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Distinguish between abrasion and plucking

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6a) Distinguish between the glacial erosion processes of abrasion and plucking. Plucking occurs high on the glacier, well into the zone of accumulation, because for plucking to occur the temperatures have to have slight fluctuations around the melting point of the ice. Plucking occurs usually at the bottom of the glacier where, because of the pressure pushing down on the ice from above, the ice is at the pressure melting point. When there is a rock with a crack in it, the melted ice fills the crack and then refreezes. The refreezing exerts a pressure on the rock and weakens it but the water also freezes to the bottom of the glacier and is pulled away. When the frozen water in the crack is pulled away so is the rock. Abrasion however can occur anywhere along the profile of the glacier. Abrasion is the sandpapering of material. Debris can be put into the glacier by many methods including plucking and the material is then dragged along the bed of the glacier. ...read more.


But the amount of debris also varies along the profile of the glacier. As at the top of the glacier in the zone of accumulation there will be alot of debris because of the temperature fluctuations at altitude, though not all of the debris is at the base of the glacier. Further down the the glacier the rocks will have had time to make their way to the base of the glacier by melting down to the base or falling down crevasses. Along the middle and lower part of the profile is where most of the basal erosion will occur. The size of the debris is also a major factor though not as much as the amount because the amount depicts the surface area where as size may affect the surface area of exposed rock but also the volume. Lots of small rocks would mean there is a large surface area and hence a large amount of erosion, but a lot of large rocks means that little of the rock is grinding along the bed and more of the rock is held in the ice. ...read more.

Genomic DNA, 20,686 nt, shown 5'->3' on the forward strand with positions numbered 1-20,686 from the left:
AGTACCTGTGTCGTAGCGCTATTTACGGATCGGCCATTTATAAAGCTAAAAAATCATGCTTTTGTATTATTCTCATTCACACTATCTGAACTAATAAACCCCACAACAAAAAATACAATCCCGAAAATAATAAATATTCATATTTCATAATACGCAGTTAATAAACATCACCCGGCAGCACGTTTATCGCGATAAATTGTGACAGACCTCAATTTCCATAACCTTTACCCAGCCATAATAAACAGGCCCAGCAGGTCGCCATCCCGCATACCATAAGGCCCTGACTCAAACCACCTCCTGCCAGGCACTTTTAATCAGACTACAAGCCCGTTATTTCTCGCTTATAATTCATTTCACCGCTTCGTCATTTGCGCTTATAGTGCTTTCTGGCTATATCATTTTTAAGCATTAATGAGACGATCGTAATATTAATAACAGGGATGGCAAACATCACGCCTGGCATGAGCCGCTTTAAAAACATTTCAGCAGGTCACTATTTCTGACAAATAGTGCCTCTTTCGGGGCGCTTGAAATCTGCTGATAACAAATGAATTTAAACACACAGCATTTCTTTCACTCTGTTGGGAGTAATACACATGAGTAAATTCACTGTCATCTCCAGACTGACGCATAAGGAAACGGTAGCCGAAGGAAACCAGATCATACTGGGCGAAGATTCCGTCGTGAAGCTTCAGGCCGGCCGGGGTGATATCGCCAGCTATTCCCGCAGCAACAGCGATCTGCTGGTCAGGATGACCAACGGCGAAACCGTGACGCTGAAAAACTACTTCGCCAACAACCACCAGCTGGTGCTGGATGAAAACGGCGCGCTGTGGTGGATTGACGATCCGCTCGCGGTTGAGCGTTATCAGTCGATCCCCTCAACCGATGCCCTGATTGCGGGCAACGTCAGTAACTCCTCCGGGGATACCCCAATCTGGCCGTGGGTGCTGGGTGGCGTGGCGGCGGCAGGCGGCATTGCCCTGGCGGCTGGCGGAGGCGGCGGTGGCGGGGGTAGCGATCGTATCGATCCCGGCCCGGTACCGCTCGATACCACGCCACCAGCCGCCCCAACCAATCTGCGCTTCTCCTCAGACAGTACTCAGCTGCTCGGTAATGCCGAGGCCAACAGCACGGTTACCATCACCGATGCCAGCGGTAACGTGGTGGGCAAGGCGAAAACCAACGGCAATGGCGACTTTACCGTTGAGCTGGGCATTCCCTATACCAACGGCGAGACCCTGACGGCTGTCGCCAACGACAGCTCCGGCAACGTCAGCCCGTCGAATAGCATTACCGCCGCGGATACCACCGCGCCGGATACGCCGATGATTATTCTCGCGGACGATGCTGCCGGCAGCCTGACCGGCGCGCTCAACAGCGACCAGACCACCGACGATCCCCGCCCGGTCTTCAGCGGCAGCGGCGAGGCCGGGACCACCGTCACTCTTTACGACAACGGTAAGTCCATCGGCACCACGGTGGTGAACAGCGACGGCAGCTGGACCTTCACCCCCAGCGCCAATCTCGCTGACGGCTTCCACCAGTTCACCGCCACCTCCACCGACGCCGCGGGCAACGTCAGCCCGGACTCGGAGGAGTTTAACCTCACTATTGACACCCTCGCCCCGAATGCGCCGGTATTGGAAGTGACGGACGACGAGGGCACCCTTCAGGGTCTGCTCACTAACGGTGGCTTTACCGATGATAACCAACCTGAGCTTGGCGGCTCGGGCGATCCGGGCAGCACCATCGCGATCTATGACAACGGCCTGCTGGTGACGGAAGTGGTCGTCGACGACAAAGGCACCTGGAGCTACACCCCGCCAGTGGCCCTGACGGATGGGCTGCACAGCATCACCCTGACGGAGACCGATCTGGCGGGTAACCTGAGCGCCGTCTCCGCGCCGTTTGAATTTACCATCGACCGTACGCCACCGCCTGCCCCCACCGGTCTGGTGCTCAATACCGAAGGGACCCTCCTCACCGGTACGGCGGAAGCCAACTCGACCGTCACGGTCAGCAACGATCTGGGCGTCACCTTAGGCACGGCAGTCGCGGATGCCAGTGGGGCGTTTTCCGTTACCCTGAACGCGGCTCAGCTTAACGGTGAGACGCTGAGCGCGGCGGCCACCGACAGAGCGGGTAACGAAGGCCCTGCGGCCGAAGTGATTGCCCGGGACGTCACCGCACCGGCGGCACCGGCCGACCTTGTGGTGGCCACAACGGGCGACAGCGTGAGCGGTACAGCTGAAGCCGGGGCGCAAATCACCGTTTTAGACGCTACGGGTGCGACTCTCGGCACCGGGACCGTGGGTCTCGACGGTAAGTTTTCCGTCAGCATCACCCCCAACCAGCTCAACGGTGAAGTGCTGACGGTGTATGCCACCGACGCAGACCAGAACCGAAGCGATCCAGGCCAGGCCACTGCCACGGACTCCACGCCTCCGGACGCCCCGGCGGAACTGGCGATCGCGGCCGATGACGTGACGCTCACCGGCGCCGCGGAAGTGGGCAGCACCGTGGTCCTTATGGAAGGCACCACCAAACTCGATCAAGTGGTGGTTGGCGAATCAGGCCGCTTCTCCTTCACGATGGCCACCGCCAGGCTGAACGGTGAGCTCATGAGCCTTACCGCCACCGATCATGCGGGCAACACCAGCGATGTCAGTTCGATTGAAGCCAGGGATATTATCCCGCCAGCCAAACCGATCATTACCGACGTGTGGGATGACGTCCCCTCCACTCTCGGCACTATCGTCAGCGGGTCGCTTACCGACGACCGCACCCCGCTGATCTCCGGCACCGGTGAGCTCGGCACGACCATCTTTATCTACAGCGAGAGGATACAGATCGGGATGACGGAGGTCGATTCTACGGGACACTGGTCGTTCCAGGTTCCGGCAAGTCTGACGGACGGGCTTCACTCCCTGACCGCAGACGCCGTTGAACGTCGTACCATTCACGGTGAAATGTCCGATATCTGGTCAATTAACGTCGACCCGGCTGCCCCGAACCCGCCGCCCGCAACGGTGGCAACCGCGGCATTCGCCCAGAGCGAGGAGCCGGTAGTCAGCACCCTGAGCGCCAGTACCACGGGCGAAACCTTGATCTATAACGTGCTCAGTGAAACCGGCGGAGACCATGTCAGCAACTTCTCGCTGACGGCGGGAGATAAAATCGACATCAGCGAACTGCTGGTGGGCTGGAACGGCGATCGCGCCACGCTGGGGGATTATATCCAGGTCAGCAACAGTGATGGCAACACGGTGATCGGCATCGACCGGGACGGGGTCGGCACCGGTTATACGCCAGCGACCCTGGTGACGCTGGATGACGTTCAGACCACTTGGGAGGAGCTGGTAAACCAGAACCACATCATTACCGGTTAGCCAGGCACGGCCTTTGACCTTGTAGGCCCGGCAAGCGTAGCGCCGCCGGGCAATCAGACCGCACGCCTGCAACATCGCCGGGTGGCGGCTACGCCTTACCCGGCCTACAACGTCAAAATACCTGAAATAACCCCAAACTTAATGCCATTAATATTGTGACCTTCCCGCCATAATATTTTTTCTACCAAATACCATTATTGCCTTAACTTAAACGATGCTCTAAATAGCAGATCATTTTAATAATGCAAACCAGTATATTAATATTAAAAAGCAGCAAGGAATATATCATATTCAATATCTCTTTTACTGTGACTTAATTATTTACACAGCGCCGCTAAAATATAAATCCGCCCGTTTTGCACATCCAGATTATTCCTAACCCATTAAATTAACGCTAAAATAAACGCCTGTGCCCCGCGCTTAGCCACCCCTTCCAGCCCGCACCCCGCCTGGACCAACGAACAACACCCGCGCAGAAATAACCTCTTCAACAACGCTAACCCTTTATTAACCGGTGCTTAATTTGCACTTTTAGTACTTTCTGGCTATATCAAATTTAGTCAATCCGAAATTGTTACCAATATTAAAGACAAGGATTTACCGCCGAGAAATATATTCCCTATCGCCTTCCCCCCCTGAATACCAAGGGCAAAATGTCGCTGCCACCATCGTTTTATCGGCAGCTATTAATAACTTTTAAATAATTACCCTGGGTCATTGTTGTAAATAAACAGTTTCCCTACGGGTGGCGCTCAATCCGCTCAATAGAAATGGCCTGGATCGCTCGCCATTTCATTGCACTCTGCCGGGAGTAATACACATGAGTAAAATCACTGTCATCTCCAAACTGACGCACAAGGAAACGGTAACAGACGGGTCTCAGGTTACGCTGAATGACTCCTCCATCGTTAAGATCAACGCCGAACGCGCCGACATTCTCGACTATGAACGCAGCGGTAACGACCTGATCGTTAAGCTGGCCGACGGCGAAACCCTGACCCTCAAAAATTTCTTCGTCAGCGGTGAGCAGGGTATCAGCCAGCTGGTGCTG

This means the ice moves more and there is more abrasion and a better chance of plucking as well. This happens in the temperate climate, such as the glacier d'Argenti�ne which moves at 250m yr-1 and is 100m thick abraded a marble plate up to 36 mm yr-1. A polar glacier however, Breidamerkurj�kull in Iceland, abraded a marble plate at only 3 mm yr-1 when it was moving at 9.6 m yr-1, however it is only 40m thick. If Breidamerkurj�kull were to accelerate to 15.4 m yr-1 then the rate of erosion increased up to 3.75 mm yr-1. This means that velocity plays a bigger part than the thickness of the ice. In conclusion the all aspects are important to the rates of glacial erosion, but the most important are the velocity of the ice and the hardness of the particles in relation to the bed rock. The amount of the debris is not as important and the size and shape are the least important factors in the rate of erosion. ?? ?? ?? ?? ...read more.

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